Regular readers of SnoWest Magazine, and particularly of the Western Guide to Snowmobiling, were probably a little puzzled when they opened this season’s Western Guide to find we only included five states in that travel issue.
To not include all the states in the West and where you can ride in each of those states was a painful decision for us, but it all came down to the number of printed pages available in this year’s Western Guide.
Well, we’re here to make it right in this issue of SnoWest. Here is all the information we couldn’t include in this season’s Western Guide.
After all, we love to ride the mountains and every state in the West gives us that opportunity. It’s not just that we live in the West, but it’s that we live for snowmobiling in the mountains of the western United States.
We’re not really any different than most everyone else who rides the West. We’re all looking for those mountains that soar into the sky, deep powder, wide open spaces to ride, great trail systems that gain sometimes thousands of feet, scenery that takes your breath away and places where you can ride into May, sometimes June or even July.
However, try as we might every winter, we still haven’t ridden everywhere we want to. That makes it somewhat tantalizing for us to put together this issue each year. We would love to ride each and every area there is listed in this travel guide.
We have plenty to choose from. The sheer number of areas you can ride from north to south is extensive. Of course there is snowmachining in Alaska, but that’s a story all by itself. Take that snow state out and you still have 12 western states—plus western South Dakota—that stretch from Canada to Mexico and there is snowmobiling in each one.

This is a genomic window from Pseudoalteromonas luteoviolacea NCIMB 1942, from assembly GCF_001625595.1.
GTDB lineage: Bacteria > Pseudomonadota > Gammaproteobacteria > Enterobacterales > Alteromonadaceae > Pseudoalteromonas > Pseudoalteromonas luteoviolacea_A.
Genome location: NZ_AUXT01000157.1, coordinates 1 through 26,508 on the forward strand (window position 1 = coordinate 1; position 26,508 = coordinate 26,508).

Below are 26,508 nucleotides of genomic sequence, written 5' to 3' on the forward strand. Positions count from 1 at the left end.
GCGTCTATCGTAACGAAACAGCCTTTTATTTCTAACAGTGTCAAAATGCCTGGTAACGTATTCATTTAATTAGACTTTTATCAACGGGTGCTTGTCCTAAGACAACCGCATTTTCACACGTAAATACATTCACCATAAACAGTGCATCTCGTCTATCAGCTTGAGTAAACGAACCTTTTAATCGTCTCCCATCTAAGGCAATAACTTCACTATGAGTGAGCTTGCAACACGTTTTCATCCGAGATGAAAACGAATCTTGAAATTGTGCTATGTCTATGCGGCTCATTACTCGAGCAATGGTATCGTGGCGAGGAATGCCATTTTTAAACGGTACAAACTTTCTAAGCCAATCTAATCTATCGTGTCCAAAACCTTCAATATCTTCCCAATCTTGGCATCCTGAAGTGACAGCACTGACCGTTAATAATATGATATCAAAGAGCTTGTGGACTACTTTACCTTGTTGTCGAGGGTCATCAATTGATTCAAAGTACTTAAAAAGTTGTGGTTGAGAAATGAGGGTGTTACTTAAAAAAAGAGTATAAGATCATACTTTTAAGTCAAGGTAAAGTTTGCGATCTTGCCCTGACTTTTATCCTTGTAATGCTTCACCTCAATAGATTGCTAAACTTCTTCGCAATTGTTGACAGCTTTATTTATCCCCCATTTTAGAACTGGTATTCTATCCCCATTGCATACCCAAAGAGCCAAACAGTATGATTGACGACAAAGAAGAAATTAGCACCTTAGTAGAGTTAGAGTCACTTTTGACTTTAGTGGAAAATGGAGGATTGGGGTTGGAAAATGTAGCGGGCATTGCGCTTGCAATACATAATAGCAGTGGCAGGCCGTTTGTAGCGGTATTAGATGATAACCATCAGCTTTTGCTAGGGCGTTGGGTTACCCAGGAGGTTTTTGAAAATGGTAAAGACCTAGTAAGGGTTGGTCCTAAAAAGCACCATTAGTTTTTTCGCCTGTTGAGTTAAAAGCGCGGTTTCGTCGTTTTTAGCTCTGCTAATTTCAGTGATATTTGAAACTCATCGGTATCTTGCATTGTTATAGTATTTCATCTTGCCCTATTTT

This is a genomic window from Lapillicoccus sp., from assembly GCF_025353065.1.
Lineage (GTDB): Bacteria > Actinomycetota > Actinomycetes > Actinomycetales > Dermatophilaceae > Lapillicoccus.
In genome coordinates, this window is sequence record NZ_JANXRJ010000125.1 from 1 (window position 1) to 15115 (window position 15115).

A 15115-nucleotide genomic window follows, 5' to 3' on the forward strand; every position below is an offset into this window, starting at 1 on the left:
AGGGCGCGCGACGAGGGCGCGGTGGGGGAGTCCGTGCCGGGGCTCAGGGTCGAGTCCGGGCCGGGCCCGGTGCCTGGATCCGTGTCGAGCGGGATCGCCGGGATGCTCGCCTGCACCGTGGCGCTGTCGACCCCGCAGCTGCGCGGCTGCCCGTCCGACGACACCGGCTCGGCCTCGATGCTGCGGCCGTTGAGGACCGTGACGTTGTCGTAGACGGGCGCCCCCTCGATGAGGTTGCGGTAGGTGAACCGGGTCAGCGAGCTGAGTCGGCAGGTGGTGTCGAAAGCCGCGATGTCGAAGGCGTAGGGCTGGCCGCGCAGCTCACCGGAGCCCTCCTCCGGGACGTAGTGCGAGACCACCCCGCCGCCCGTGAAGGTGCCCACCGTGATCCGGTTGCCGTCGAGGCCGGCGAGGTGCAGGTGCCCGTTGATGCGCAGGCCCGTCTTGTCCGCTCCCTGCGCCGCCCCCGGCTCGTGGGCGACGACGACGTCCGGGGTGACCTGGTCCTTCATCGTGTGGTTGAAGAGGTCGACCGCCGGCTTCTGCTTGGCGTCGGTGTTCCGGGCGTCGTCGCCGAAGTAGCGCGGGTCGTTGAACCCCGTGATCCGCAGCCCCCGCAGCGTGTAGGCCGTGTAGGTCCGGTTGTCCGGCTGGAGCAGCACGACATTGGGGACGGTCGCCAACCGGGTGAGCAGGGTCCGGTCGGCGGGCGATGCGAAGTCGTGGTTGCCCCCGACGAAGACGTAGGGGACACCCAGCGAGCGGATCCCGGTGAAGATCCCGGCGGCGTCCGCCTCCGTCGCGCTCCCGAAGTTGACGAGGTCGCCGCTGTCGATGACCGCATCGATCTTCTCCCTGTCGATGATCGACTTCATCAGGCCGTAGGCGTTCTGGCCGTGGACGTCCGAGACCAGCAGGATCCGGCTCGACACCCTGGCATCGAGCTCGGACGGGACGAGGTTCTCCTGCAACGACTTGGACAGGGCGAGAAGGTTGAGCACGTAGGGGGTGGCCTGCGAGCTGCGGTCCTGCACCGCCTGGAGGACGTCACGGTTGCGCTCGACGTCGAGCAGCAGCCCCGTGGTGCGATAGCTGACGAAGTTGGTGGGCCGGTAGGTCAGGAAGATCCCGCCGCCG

The snowbelt (where enough snow falls to allow for consistent snowmobiling) in much of America sags down to maybe an imaginary line that roughly follows the northern border of Kansas and Missouri, through the middle of Illinois, Indiana and Ohio and a bit farther south in Pennsylvania and New Jersey.
The snowbelt in the West, though, is much different. Because we can throw mountains into the mix, it’s possible to snowmobile in southern New Mexico, down around Cloudcroft in the Lincoln National Forest. That is about the same latitude as say Dallas, TX or Talladega National Forest near Birmingham, AL, where there is definitely no snowmobiling.
Mountains make all the difference and that’s our ace in the hole in the West. Every state in the West has mountains and that means you can ride a snowmobile in every state in the West. Sure, some states get more snow than others, but every state at least provides some opportunities to ride. That’s why we continue to highlight the riding in each western state.
And we’ve said it before and we’ll say it again and again. We may live in the West, but we never tire of riding the West.